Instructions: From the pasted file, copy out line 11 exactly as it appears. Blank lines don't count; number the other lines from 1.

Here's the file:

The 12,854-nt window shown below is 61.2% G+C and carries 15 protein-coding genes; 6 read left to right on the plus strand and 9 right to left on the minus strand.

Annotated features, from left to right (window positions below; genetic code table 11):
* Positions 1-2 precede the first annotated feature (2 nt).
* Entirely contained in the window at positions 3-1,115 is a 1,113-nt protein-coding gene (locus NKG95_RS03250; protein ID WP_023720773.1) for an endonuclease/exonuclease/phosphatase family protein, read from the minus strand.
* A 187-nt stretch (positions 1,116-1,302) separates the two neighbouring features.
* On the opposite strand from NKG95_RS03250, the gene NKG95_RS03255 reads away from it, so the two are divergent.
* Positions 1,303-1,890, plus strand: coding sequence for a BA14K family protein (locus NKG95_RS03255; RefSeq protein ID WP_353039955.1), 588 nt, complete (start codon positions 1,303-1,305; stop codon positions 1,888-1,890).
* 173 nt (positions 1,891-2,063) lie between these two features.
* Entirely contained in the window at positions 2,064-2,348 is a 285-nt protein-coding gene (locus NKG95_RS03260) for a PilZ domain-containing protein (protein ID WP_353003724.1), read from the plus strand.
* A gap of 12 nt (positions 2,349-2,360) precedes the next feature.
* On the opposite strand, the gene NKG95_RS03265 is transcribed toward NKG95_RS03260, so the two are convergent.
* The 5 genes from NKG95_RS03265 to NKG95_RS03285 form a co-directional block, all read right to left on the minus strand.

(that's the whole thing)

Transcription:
* On the opposite strand, the gene NKG95_RS03265 is transcribed toward NKG95_RS03260, so the two are convergent.